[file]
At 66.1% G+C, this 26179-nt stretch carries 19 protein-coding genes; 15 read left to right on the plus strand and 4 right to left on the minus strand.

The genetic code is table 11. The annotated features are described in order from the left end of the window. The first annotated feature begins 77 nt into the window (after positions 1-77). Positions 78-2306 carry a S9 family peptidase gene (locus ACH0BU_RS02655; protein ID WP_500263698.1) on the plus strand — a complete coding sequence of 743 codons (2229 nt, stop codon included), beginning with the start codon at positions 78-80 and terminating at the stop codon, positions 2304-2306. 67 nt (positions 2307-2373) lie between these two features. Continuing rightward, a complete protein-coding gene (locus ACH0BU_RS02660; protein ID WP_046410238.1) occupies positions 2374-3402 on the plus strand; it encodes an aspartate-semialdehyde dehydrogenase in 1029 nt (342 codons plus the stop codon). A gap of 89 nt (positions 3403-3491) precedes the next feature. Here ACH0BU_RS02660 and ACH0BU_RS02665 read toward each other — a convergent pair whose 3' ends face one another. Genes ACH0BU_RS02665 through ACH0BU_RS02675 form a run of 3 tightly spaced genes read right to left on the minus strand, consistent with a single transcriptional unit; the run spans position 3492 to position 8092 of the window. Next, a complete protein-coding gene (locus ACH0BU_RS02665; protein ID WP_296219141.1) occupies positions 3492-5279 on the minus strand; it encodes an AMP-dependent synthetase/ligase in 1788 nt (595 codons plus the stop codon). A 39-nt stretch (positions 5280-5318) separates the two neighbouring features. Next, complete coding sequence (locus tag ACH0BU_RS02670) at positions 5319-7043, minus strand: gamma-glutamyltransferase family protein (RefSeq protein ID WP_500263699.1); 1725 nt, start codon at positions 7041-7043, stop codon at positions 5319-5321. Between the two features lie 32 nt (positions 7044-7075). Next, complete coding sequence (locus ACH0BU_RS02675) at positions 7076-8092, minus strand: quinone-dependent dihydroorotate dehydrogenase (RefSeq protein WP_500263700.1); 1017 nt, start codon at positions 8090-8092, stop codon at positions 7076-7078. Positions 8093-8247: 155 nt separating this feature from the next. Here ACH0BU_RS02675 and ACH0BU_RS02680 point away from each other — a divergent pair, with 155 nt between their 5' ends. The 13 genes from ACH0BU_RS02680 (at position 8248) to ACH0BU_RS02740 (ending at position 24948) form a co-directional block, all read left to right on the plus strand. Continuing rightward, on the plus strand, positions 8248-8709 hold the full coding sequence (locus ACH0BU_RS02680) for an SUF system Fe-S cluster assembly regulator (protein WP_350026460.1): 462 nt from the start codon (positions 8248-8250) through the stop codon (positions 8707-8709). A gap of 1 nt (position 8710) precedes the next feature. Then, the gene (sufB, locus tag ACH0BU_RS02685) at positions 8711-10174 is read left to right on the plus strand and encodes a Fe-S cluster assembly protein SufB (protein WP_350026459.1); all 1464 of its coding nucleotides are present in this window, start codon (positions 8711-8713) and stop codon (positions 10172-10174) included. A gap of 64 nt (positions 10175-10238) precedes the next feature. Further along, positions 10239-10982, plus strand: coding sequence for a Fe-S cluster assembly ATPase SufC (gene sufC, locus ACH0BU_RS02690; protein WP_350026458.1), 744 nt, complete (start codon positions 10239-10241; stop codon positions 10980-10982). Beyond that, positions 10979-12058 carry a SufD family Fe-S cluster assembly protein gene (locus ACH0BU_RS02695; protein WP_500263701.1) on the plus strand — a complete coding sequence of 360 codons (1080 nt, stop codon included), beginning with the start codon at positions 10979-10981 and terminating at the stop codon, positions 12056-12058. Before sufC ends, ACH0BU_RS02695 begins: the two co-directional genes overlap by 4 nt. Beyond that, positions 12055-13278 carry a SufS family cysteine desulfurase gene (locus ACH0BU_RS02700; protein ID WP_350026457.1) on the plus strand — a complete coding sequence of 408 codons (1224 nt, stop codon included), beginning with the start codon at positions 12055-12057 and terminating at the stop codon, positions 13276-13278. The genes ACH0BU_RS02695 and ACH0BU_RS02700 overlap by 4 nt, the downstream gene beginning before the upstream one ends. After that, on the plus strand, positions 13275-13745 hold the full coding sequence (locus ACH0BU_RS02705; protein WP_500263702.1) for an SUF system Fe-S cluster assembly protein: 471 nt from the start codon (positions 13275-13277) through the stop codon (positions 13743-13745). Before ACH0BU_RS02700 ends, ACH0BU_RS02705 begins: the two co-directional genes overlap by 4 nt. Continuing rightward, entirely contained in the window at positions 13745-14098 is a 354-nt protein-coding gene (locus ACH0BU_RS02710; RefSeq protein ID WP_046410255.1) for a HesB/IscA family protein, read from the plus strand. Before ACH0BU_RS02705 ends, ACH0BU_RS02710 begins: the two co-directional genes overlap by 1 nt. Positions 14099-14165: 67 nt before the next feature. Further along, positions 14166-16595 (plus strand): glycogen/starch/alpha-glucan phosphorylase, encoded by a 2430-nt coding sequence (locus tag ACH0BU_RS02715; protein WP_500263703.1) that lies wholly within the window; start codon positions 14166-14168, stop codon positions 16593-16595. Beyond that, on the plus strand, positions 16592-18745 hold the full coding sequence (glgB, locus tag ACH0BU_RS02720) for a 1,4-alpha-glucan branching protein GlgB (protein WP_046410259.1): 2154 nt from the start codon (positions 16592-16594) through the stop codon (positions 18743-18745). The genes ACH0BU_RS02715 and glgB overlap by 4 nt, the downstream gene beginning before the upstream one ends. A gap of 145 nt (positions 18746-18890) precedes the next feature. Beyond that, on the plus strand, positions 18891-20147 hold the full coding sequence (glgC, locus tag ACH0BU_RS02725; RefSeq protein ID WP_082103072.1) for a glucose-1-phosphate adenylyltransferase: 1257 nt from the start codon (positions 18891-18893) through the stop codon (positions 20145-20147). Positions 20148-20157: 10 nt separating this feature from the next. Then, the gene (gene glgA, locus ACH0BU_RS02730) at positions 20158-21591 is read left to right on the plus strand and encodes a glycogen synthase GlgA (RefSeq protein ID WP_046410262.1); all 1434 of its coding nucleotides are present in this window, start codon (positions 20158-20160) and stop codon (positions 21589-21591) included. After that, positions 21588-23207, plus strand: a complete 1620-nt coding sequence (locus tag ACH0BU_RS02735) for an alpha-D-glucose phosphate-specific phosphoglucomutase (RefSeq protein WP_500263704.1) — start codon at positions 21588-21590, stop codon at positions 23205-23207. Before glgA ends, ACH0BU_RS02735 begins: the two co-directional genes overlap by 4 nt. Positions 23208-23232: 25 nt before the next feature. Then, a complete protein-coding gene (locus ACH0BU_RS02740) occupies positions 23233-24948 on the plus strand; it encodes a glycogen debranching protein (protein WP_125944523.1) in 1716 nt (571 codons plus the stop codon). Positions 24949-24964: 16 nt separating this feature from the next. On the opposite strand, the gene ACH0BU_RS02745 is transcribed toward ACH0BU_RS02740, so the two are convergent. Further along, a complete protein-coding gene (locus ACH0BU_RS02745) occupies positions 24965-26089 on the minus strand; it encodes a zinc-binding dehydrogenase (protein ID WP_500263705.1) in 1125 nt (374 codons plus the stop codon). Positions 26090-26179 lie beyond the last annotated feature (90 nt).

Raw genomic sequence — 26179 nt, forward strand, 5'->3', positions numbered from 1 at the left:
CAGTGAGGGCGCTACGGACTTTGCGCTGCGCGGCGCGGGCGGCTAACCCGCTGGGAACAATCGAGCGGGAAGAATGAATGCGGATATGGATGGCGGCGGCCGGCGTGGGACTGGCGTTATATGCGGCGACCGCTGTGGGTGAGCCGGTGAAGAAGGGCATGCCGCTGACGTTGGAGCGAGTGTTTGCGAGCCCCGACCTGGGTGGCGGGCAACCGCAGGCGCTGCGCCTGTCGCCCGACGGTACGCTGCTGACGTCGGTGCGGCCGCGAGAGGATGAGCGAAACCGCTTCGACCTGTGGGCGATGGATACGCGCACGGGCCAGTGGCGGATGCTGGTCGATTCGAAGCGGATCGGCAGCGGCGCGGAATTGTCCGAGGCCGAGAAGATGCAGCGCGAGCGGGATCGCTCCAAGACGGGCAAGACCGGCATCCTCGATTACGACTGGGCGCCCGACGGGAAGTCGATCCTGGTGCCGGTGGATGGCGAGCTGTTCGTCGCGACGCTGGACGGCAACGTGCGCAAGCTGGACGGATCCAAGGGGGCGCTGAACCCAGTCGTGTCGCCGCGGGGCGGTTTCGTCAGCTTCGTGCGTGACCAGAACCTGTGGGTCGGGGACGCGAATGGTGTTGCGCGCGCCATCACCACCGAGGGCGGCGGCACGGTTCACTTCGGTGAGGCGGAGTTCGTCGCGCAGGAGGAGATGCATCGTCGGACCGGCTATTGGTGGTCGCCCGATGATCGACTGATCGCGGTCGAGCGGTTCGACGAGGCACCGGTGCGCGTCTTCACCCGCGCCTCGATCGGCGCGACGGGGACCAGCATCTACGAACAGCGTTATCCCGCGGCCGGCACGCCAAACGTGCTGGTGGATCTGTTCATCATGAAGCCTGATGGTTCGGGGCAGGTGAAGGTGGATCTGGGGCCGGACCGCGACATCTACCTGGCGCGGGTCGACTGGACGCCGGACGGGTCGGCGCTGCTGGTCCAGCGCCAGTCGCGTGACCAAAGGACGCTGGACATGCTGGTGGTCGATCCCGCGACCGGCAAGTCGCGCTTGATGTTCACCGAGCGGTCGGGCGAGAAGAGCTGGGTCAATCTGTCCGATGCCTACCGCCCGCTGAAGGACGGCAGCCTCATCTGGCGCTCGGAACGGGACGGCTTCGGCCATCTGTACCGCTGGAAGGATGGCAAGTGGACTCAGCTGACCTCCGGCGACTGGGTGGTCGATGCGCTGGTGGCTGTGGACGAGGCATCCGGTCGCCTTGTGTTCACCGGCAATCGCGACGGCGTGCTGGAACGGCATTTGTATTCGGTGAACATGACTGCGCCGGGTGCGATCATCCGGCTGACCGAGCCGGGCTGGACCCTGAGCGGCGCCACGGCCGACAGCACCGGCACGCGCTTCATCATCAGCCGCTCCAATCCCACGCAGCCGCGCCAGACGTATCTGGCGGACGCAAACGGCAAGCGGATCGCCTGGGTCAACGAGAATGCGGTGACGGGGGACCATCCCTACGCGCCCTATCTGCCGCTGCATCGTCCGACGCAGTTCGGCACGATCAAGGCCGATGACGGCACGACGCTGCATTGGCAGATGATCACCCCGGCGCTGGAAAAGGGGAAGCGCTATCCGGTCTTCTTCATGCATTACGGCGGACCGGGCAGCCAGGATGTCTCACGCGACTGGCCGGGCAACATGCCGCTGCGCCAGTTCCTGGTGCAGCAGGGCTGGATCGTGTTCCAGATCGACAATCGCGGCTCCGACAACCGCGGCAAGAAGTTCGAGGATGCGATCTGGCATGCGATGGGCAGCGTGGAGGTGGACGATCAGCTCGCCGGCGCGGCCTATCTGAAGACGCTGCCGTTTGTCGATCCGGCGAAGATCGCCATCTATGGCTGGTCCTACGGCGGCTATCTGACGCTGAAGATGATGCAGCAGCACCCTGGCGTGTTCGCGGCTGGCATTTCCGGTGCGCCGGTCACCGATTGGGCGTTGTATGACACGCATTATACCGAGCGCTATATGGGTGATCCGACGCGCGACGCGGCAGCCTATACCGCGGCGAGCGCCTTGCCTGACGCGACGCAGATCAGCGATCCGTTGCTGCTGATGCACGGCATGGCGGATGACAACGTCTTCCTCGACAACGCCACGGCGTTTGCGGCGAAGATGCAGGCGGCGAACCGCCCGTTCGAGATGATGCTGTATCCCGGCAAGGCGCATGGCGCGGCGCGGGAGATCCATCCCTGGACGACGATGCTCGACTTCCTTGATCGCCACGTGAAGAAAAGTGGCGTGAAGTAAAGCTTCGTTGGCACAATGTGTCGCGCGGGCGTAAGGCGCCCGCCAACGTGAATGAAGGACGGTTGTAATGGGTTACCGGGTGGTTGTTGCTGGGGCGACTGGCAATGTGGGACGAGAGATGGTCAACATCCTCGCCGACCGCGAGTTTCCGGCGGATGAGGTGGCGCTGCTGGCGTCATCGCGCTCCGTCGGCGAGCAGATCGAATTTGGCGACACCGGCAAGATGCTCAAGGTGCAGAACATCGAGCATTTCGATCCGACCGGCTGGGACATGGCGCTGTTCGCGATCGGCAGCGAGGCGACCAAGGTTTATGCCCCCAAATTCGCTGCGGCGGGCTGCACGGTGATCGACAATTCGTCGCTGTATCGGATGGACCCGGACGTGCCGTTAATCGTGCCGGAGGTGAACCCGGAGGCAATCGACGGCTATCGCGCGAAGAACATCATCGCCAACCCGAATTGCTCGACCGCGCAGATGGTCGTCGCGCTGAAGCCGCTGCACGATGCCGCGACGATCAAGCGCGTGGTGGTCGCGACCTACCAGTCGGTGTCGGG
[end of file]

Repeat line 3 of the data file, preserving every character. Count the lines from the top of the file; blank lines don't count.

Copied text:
Raw genomic sequence — 26179 nt, forward strand, 5'->3', positions numbered from 1 at the left: